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2/21/2013 10:18 P.M. ET

Betancourt, Belisle set the tone in Rockies bullpen

SCOTTSDALE, Ariz. -- Sometimes you wonder how much better off the world would be if everyone simply played catch like Rockies veteran relief pitchers Rafael Betancourt and Matt Belisle.

The intricacies of every movement of arm and body have a purpose, not just on some throws but every single one. Since Betancourt arrived in a trade with the Indians in 2009, the pair have learned what every throw looks like when it goes right. If something has gone wrong, they know one another's checkpoints.

"If he sees something I'm doing wrong, he'll tell me," Betancourt said. "We talk a lot. We're almost the same kind of pitchers."

Actually, they're almost the same guy, when it comes to preparation. Betancourt has a routine involving exercise bands that is a must, and it's a huge key to a healthy arm. Belisle's attention to diet, maintenance exercise and rest is matchless. Sometimes they do cardio exercise together. Guys that dedicated and meticulous should work together as often as possible.

"He's helped me with that whole idea of sticking to what you know works but also adapting to the big leagues as you move on because you want to stay here," Belisle said. "Those are simple, but a lot of it is mental, rather than physical. I look to a guy like that for his mental training more so than his physical."

It also helps that they are effective. Betancourt, who turns 38 on April 29, converted 31 of 37 save opportunities last year and has a 2.95 ERA and 7.52 strikeouts for every walk since joining the Rockies. Belisle, who turns 33 on June 6 and was mostly a starter with the Reds in 2003 and 2005-08, has been durable to the tune of 230 appearances over the last three years, including a National League-leading 80 last year as a right-handed setup man.

Their dependability makes them leaders, not only in the bullpen but among players throughout the clubhouse.

"They're models of consistency when it comes to their routines on a daily basis," Rockies pitching coach Jim Wright said. "Other guys see that the reason they have the tenure is their work habits never change. They don't take one day for granted."

Their presence is an intriguing dynamic on a staff that will be entirely populated with younger pitchers -- unless Miguel Batista, 41, makes the team as a non-roster invitee.

The message from Wright and assistant pitching coach Bo McLaughlin is simple, almost elementary: Keep the ball low and force ground balls. But Betancourt and Belisle are advanced, in that they've proven at the Major League level that they can hit each of the extreme corners of the strike zone.

Belisle fits the ground-ball pitcher mold that the Rockies have determined is ideal -- to the tune of 1.34 per fly ball for his career. However, Betancourt doesn't, producing twice as many fly balls as grounders.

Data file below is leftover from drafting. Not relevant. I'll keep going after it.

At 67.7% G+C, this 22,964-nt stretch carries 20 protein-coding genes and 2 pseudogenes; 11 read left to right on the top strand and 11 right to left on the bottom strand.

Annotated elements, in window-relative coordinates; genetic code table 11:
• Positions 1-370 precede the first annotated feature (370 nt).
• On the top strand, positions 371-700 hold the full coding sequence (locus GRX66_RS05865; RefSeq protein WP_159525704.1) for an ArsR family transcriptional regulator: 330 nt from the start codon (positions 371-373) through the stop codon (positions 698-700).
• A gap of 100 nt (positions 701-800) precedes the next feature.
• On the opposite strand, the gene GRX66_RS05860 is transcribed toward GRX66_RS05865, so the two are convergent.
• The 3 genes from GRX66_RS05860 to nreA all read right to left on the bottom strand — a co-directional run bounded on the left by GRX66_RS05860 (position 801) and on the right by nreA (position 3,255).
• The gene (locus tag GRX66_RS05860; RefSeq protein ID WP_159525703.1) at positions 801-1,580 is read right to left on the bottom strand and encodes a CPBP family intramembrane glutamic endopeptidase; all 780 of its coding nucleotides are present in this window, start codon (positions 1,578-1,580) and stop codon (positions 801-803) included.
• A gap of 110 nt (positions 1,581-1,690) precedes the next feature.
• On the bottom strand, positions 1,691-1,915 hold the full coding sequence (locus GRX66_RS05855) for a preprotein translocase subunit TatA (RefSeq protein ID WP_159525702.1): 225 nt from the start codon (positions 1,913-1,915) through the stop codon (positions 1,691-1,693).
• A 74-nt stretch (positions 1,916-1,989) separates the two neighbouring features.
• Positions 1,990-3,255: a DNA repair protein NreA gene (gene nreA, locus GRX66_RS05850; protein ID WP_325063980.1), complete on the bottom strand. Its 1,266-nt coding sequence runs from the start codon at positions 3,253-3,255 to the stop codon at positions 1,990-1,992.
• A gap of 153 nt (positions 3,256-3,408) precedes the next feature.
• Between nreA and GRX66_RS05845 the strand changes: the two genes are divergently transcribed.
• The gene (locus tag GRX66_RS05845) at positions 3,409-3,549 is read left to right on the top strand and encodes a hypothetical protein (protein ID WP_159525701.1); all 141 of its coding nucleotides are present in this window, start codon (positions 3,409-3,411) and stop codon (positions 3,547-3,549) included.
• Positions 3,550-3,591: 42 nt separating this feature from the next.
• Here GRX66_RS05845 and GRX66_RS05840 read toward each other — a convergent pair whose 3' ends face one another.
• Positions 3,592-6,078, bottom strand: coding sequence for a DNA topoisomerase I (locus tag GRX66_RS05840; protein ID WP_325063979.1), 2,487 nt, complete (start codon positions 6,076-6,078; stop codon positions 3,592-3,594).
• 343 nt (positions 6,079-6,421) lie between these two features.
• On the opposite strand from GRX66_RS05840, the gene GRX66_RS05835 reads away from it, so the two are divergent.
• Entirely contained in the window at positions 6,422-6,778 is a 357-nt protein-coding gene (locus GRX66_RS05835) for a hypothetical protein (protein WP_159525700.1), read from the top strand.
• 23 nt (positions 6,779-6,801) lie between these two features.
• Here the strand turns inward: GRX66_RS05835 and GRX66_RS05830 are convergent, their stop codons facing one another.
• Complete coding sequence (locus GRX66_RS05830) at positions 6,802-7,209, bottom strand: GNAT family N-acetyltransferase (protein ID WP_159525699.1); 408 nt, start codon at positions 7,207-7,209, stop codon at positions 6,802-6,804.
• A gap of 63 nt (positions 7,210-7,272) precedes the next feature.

But both aren't afraid to break from traditional strategy and seek the strikeout. Betancourt has a sparkling 9.6 strikeouts per nine innings over his career, and in the last three seasons, Belisle's strikeouts-per-nine rates were 8.9, 7.3 and 7.8.

They know themselves, but they are smart enough to add a wrinkle when necessary.

Betancourt said the way the ball can fly at Coors Field plays a small role in his strategy, but not to the point that it costs him his conviction in his pitch choices.

"I'm trying to throw quality strikes -- throw the pitch where I want it, like I've done my whole career," he said. "If I need a ground ball, I've got to find a way to do it, but I don't change the way I pitch. That's an adjustment, and that's different."

Belisle said succeeding long-term is a matter of not being too stubborn to learn.

"You realize what your guns are, and most people don't stray too far away from those guns, but it's unwise for someone to lean on those too heavily and find complacency in just thinking you can continue to do the same thing over and over without some adaptation," Belisle said. "One of my mentors is Raffy. A lot of people look at the simple approach he's had, and executed well it really works. But you also look at Raffy last year, and he threw more offspeed pitches than he ever has."

Wright said having leaders who can pitch outside of the ideal merely enhance the team's philosophy, not threaten it.

"You want a pitcher to get where he's his own coach, and he's able to make adjustments on the fly, pitch to pitch, to know that they trust their stuff and trust their delivery," Wright said. "They don't get caught up in the mechanics of it. They make the adjustment right now.

"Most of these guys can in the bullpen. They can do it in the bullpen, but they need to do it in the game, trust that it's the same in the game as playing catch."

Now it's up to the younger pitcher to watch and learn from the way Betancourt and Belisle not only play catch, but prepare, think and pitch.

Thomas Harding is a reporter for MLB.com. Read his blog, Hardball in the Rockies, and follow him on Twitter @harding_at_mlb. This story was not subject to the approval of Major League Baseball or its clubs.